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Elon Musk has revolutionised not only products but our thinking about how to save the planet, from sustainable solar power and electric cars to colonising Mars! If you’ve read his autobiography, you’ll know before he set up PayX (the company that later acquired and became PayPal) that’s exactly what he wanted to do. However, when looking at the complexity of banking he decided to focus on payments. What’s amazing is that he stepped back from this challenge and went full steam ahead with a plan to colonise Mars! Although Elon Musk couldn’t disrupt banking, he might think that he can colonise Mars.

When you consider there are 100 new companies providing banking services in the UK alone, with another 100 following them you might ask yourself was he wrong? What are the likes of Monzo, Starling and Atom doing to disrupt banking or are they simply providing choice and competition? Some of these have created their own core banking systems, and even in the core banking solutions space, a number of brand-new players like 10x, Thought Machine and Leveris have emerged.

So, the question is, have these new players created the same kind of disruption that Elon Musk has with Tesla. I’m sure a lot of comparisons could be made, for example revenue versus market share. In order to really answer that question, we need to take a closer look at Tesla.

  1. Strong “why?”

Saving humanity by cleaning up the planet and colonising Mars so that mankind has a “plan B” is a pretty strong reason as to why customers should buy into Tesla. Not only will they get an amazing car, they’ll be contributing to saving mankind! Now the closest banks get to a strong why is making people lives easier/better through banking, not as compelling right? Even the Gates Foundation has a stronger “why”: by getting people into the banking system we can eliminate poverty faster. We are in an era where what the product stands for matters as much as how good the product is – gone are the days of buying a product because of the marketing hype, and in comes a strong recognition of what a company stands for.

  1. Re-invention not renovation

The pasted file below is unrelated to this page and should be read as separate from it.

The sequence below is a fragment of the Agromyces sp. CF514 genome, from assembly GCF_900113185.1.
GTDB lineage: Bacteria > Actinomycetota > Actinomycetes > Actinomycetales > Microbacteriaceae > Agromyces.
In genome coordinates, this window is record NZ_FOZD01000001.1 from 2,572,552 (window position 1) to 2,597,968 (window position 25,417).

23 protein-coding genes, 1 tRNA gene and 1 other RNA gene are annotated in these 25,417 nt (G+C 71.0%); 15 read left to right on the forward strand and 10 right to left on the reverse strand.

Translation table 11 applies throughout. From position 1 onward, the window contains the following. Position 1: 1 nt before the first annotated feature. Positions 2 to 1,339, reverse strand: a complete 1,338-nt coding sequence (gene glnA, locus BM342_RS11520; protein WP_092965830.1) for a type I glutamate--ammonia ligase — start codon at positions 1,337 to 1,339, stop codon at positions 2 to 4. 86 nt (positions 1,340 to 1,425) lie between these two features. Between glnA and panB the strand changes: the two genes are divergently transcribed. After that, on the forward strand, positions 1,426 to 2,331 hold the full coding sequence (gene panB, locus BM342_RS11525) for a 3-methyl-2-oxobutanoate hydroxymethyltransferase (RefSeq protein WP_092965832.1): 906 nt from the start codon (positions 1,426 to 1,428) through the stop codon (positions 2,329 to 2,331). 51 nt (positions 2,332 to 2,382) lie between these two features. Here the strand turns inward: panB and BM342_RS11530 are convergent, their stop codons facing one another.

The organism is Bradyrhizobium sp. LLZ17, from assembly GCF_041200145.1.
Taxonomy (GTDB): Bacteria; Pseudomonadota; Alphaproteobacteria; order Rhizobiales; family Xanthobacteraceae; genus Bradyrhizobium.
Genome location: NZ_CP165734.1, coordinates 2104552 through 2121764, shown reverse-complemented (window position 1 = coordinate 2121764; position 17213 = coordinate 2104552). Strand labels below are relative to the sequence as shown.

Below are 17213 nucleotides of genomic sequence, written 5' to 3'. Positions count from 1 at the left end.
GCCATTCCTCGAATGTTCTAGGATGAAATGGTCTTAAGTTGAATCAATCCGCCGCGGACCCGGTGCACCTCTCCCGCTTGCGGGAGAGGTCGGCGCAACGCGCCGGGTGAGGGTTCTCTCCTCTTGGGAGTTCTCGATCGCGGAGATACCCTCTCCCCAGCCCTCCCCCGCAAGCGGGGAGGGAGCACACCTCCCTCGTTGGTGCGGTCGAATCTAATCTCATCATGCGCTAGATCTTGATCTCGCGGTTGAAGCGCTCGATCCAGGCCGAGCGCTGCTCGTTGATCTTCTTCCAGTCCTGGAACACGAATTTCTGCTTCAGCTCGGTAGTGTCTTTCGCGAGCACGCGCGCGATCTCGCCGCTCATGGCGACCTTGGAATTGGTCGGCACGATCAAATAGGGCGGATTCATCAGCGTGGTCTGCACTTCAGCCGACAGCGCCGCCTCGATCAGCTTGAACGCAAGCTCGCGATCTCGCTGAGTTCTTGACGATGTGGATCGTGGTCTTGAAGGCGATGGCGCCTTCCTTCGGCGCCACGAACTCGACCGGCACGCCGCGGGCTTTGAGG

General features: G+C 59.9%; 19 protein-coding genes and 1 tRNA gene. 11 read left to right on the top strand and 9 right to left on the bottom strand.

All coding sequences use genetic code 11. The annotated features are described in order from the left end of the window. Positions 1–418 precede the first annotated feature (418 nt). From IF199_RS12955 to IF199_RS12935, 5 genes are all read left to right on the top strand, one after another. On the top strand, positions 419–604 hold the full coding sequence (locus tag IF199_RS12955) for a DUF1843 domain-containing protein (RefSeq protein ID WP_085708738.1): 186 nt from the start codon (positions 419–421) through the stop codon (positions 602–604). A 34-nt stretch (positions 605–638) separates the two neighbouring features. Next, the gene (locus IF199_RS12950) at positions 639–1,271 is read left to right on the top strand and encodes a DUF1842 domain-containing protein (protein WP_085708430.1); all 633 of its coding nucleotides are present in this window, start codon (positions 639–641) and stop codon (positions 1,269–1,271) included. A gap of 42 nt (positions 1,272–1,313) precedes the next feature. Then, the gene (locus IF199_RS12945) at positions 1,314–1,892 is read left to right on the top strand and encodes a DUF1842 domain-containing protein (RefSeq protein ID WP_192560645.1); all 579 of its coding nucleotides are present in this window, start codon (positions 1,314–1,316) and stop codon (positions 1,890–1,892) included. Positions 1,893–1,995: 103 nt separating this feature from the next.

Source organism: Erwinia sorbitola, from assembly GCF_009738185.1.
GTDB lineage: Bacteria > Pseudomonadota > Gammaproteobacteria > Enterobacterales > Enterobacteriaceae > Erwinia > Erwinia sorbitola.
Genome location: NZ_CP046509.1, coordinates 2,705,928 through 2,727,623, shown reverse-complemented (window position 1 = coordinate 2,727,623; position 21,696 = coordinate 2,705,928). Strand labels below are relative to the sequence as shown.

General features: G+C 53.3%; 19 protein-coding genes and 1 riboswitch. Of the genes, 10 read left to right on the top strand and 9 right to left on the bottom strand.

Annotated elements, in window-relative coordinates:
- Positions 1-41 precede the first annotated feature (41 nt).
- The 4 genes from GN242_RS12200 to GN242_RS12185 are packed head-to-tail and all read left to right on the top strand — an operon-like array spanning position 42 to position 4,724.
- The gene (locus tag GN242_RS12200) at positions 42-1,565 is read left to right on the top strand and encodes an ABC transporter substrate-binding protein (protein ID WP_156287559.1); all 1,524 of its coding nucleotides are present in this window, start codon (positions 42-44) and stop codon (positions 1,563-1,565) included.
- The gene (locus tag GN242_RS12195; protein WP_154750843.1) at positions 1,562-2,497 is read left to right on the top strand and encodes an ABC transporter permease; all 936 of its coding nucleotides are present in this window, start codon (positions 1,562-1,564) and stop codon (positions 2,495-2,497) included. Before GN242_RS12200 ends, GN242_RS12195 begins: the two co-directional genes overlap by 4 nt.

I often present the difference between digital and digitisation and will probably post something along those lines sometime soon. Back to Tesla, they didn’t just create a better car by improving what others did. They started from scratch unencumbered by the legacy of previous designs. From creating the first “upgradeable car” to moving the engine to the centre and creating super-fast charging points. They really reinvented the car and not just upgraded it. When we look at banks, including challengers, who would you say has re-invented banking? Fintechs have reinvented mono product lines, for example, peer to peer lending or crowd funding, but general banking has just had an ‘experience’ upgrade.

  1. It’s the whole journey not just the driving experience

Tesla looked at every aspect of the customer journey. Starting with buying a car in a retail outlet rather than at a car showroom in the middle of nowhere. Now you can browse clothes, electrical goods, food and your next car in the same mall, why hadn’t existing manufacturers done that? The driving experience itself was enhanced with a large screen and self-driving mode. When the car is short of fuel it’s already looked at where you can recharge without you asking it to. And charging the car, Tesla didn’t wait for others, they built their own charge points and came up with the technology to accelerate the charging process.

  1. It takes more than cars

Going back to the “why”, this itself is awe inspiring and thinking about the sheer enormity of the challenge would stop most people in their blocks. Not Tesla. Starting with high end cars for a niche market of those that could afford it, their plan started to feel like it had legs when they launched a car for the masses. They also started to highlight Tesla’s ecosystem with PowerBank (storage to power the home) and solar powered tiles to generate the power. Suddenly the vision to clean up the planet seems much more tenable. Unless banks step outside of banking, they will never reinvent it, and never truly capture the hearts of customers seeking for something much more fulfilling than executing transactions cheaper, faster and from anywhere on any device… sound familiar?

  1. Innovation at its core

Tesla didn’t setup an innovation lab, run a few hackathons and hire a chief innovation officer. Innovation is a core value, part of the way that everything gets done for example they were quoted 12 months for delivery of the world’s largest stamping press and this was unacceptable. So, they pulled together a team that looked at how they could get it into their factory in three to four months. From cutting inches off the press bed to modifying cranes, the team managed to pull the rabbit out the hat and bring the press in on time. There are many more examples, but the key point is that Tesla has innovation running through its bloodstream and doesn’t let anything get in its way.

Tesla may not be a threat to banks, but they certainly have the right principles to succeed in truly disrupting their market and thus set a strong example, not just to banks, but anyone seeking to create disruption.

Dharmesh Mistry has been in banking for 30 years and has been at the forefront of banking technology and innovation. From the very first internet and mobile banking apps to artificial intelligence (AI) and virtual reality (VR).

He has been on both sides of the fence and he’s not afraid to share his opinions.

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